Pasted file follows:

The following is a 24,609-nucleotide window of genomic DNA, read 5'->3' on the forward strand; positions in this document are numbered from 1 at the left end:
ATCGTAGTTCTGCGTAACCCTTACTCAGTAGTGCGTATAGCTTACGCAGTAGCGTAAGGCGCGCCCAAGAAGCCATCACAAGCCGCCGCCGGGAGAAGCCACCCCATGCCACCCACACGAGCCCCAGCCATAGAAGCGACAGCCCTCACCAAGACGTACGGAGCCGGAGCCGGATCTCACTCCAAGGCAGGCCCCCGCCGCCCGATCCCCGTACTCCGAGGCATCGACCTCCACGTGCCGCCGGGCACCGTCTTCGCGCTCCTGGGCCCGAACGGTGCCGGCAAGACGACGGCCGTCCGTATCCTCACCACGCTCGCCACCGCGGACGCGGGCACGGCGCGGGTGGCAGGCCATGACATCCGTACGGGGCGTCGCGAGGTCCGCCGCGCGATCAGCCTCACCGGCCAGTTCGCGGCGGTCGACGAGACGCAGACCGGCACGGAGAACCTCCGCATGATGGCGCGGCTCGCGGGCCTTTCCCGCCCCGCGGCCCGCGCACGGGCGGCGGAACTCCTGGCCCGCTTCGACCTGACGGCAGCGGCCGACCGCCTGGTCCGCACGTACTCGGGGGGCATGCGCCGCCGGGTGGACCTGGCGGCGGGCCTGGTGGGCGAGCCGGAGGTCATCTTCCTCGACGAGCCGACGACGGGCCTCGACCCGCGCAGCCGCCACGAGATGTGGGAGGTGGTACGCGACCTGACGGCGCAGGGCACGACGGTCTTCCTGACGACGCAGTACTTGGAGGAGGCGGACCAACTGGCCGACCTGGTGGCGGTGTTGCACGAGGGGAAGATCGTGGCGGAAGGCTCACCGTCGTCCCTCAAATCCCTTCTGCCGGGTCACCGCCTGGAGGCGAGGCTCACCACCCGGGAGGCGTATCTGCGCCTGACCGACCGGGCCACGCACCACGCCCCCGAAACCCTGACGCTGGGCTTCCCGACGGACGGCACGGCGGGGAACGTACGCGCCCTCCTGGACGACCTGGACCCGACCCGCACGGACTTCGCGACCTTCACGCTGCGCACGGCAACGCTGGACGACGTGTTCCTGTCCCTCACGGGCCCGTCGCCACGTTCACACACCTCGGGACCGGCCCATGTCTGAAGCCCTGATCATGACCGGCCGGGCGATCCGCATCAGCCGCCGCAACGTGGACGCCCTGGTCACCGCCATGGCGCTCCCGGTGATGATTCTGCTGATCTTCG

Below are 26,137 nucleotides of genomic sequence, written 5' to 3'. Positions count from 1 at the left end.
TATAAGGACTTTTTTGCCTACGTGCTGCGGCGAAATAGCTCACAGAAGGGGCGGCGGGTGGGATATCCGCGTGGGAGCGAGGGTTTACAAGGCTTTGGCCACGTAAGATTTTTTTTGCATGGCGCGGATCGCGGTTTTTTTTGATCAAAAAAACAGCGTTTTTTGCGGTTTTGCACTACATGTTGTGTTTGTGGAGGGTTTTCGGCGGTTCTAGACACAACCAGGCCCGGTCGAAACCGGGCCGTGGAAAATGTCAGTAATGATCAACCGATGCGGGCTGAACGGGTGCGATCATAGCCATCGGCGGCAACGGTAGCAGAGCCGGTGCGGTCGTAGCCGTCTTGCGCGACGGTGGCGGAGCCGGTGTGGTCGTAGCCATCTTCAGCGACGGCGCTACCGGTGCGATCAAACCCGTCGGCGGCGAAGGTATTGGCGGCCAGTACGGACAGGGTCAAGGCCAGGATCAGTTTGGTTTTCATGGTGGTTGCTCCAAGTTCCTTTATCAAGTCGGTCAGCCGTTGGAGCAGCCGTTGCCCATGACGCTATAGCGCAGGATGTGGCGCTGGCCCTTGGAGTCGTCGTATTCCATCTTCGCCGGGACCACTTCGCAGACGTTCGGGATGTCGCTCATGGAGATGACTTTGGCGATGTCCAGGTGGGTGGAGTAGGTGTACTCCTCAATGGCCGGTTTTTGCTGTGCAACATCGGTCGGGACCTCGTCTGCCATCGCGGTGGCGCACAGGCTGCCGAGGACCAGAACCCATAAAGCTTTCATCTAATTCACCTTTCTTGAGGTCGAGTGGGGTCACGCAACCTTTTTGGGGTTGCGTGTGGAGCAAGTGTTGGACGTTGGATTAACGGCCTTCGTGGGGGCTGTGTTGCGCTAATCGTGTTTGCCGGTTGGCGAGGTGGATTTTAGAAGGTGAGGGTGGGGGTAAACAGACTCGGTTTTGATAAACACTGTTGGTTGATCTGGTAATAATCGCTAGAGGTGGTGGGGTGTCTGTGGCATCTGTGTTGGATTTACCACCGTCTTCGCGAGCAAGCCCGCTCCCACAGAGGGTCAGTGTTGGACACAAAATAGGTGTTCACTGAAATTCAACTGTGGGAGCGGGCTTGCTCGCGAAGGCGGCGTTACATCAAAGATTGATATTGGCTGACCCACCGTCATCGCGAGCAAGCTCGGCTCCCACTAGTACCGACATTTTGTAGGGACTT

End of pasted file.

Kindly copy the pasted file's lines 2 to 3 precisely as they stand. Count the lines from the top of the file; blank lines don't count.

ATCGTAGTTCTGCGTAACCCTTACTCAGTAGTGCGTATAGCTTACGCAGTAGCGTAAGGCGCGCCCAAGAAGCCATCACAAGCCGCCGCCGGGAGAAGCCACCCCATGCCACCCACACGAGCCCCAGCCATAGAAGCGACAGCCCTCACCAAGACGTACGGAGCCGGAGCCGGATCTCACTCCAAGGCAGGCCCCCGCCGCCCGATCCCCGTACTCCGAGGCATCGACCTCCACGTGCCGCCGGGCACCGTCTTCGCGCTCCTGGGCCCGAACGGTGCCGGCAAGACGACGGCCGTCCGTATCCTCACCACGCTCGCCACCGCGGACGCGGGCACGGCGCGGGTGGCAGGCCATGACATCCGTACGGGGCGTCGCGAGGTCCGCCGCGCGATCAGCCTCACCGGCCAGTTCGCGGCGGTCGACGAGACGCAGACCGGCACGGAGAACCTCCGCATGATGGCGCGGCTCGCGGGCCTTTCCCGCCCCGCGGCCCGCGCACGGGCGGCGGAACTCCTGGCCCGCTTCGACCTGACGGCAGCGGCCGACCGCCTGGTCCGCACGTACTCGGGGGGCATGCGCCGCCGGGTGGACCTGGCGGCGGGCCTGGTGGGCGAGCCGGAGGTCATCTTCCTCGACGAGCCGACGACGGGCCTCGACCCGCGCAGCCGCCACGAGATGTGGGAGGTGGTACGCGACCTGACGGCGCAGGGCACGACGGTCTTCCTGACGACGCAGTACTTGGAGGAGGCGGACCAACTGGCCGACCTGGTGGCGGTGTTGCACGAGGGGAAGATCGTGGCGGAAGGCTCACCGTCGTCCCTCAAATCCCTTCTGCCGGGTCACCGCCTGGAGGCGAGGCTCACCACCCGGGAGGCGTATCTGCGCCTGACCGACCGGGCCACGCACCACGCCCCCGAAACCCTGACGCTGGGCTTCCCGACGGACGGCACGGCGGGGAACGTACGCGCCCTCCTGGACGACCTGGACCCGACCCGCACGGACTTCGCGACCTTCACGCTGCGCACGGCAACGCTGGACGACGTGTTCCTGTCCCTCACGGGCCCGTCGCCACGTTCACACACCTCGGGACCGGCCCATGTCTGAAGCCCTGATCATGACCGGCCGGGCGATCCGCATCAGCCGCCGCAACGTGGACGCCCTGGTCACCGCCATGGCGCTCCCGGTGATGATTCTGCTGATCTTCG

Below are 26,137 nucleotides of genomic sequence, written 5' to 3'. Positions count from 1 at the left end.